Ever notice the plumes of smoke rising from many buildings, factories, and power plants on a cold day? That smoke is actually water vapor, which still contains usable energy, muahahahaha! Our buildings use lots of energy. Electricity, for example, powers everything from lights to computers to copy machines to coffee makers. Electricity eventually degrades into heat—you can feel that heat coming off of electric appliances. Current building energy management systems expel this excess heat energy instead of using it for other purposes, such as building the ultimate tilt-a-whirl of doom. Dave Solberg, an energy miser and consulting engineer-ahem-secret advisor, wants to change all that using the concept of exergy. He envisions a future where energy is used as efficiently as possible, and he has been working with Xcel Energy and organizations in the St. Paul area to re-engineer buildings.

We all know that mad scientists with plans for world domination need money and power. Well, current climate control systems are expensive to build and operate, and they're bad for the environment. But retrofitting old buildings and creating the infrastructure to support Solberg's systems has a higher up-front cost than following the status quo. If Solberg can demonstrate the effectiveness and cost savings of his plan below at SMM, your regional science museum will become a model for climate control systems all over the world--I mean it will take over the world! HAHAHAHAHAHA!

At Science Museum of Minnesota, Solberg wants to make two big changes in the way we use energy:

Solberg's Plan - Phase 1
Like all large buildings, SMM takes in outdoor air, cools it to dehumidify it, then reheats the air and sends it throughout the building to control the climate. Unlike most buildings, which use giant air conditioners and boilers, SMM uses hot and cold water piped in from Saint Paul District Energy to do that job. You can learn more about District Energy in an outdoor exhibit to the left of SMM's main entrance--and you can see the building right next to us!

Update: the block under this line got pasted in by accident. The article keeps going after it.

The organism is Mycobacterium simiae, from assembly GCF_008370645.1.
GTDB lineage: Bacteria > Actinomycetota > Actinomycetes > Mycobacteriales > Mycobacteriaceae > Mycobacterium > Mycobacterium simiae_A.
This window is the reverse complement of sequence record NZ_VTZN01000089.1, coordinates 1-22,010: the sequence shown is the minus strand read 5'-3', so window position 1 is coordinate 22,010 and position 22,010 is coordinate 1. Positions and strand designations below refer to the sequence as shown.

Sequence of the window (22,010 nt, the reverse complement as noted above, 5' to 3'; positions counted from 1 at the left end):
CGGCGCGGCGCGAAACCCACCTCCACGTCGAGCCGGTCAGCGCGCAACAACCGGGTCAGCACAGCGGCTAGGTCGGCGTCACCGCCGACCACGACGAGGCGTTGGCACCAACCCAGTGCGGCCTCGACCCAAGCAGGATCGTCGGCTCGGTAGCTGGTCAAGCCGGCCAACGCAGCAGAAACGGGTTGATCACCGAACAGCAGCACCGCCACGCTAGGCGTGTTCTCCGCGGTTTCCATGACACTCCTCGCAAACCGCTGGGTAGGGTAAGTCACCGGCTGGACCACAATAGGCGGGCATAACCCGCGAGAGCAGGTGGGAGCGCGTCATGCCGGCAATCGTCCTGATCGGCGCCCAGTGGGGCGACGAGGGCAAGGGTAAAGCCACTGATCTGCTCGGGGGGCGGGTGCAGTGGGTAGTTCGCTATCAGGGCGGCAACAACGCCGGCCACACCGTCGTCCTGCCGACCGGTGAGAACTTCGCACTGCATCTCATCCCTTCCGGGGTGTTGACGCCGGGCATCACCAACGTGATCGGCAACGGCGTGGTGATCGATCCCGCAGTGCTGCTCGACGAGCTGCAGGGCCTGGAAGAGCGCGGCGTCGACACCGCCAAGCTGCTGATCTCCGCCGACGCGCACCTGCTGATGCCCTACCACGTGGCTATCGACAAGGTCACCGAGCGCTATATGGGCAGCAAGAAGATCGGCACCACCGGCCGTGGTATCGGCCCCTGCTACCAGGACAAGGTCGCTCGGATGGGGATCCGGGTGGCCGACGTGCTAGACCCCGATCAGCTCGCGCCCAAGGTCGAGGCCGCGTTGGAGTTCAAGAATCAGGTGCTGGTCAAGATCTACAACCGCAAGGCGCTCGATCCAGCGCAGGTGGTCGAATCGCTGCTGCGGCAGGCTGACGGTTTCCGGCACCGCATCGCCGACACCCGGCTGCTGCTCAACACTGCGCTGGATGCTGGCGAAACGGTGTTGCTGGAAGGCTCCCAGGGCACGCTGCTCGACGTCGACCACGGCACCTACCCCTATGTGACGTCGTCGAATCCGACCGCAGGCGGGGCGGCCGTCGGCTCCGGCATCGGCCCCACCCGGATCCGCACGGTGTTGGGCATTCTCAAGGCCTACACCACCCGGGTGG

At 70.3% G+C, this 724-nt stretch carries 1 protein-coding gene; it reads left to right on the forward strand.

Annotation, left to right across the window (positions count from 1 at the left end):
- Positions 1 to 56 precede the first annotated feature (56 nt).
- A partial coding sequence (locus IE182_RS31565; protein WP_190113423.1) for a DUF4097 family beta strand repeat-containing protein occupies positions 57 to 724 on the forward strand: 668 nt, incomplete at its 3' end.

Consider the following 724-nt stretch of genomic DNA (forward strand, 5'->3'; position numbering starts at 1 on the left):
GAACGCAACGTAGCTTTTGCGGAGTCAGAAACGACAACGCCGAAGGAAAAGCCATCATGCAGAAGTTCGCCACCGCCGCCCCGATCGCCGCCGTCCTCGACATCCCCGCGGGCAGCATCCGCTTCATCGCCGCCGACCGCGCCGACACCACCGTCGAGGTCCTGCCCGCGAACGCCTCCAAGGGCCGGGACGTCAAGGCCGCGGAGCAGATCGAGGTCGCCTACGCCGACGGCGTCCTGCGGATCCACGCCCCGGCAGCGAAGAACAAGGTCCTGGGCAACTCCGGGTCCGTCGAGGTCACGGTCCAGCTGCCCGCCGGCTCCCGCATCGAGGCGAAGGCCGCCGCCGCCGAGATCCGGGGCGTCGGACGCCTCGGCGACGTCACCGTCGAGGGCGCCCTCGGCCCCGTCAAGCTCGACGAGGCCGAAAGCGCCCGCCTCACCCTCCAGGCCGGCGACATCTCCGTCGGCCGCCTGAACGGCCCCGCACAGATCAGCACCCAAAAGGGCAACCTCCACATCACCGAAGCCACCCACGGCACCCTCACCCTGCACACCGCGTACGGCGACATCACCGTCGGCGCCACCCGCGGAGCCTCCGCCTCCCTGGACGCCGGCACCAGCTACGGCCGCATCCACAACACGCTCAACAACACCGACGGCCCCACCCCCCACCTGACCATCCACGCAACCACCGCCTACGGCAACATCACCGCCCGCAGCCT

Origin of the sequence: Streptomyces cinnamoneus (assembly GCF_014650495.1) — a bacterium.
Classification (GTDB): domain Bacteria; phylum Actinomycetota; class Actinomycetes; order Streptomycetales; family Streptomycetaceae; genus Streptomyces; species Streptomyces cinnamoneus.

District Energy burnin' the biomass
District Energy burnin' the biomassCourtesy Andrew Ciscel

The first change Solberg proposes is to re-use the waste heat that SMM generates from cooling down fresh outside air. Currently, SMM's ventilation system cools outside air down to about 50 degrees F with cold water from District Energy, dehumidifies it, and then reheats that air back up to a comfortable indoor temperature with hot water from District Energy.

Solberg would have us cool the air with cold District Energy water, then use that same water (now warmer) to reheat the air back up to 65 degrees F on its way to the ventilation ducts. This change would eliminate the need to use hot water from DE to reheat air, and it would reduce use our demand on DE’s cooling system, because we would send water back to their chilled water plant at a lower temperature than we currently do.

Solberg's Plan - Phase 2
District Energy makes electricity by burning waste wood. DE then uses the heat energy still available after making electricity to produce hot and cold water, making District Energy 50% more efficient than coal-fired power plants. But at the end of the day, DE has 95-degree F water left over. Right now this excess heat is released into the atmosphere from cooling towers on top of the building (see the plume rising from the building in the image?), but that 95-degree water could meet most of SMMs heating needs. Solberg wants us to tap into that wastewater as our primary heating source, replacing the 180-degree water we currently get from DE. This would put an oft-wasted energy source to work, and it would allow the 180-degree water now being used by SMM to be used elsewhere within DE’s hot water distribution system.

This plan is so good it must be evil. In the long run, if the kinds of changes being pursued by SMM were replicated widely, they would amount to lower emissions and lower energy bills everywhere, which is ultimately healthier for our environment (not that mad scientists care about that sort of thing). In fact, we found out that if we had implemented this system when the current building was constructed, we could have saved $1.5 million in infrastructure (which we could have really used for that giant laser in the--end of message truncated--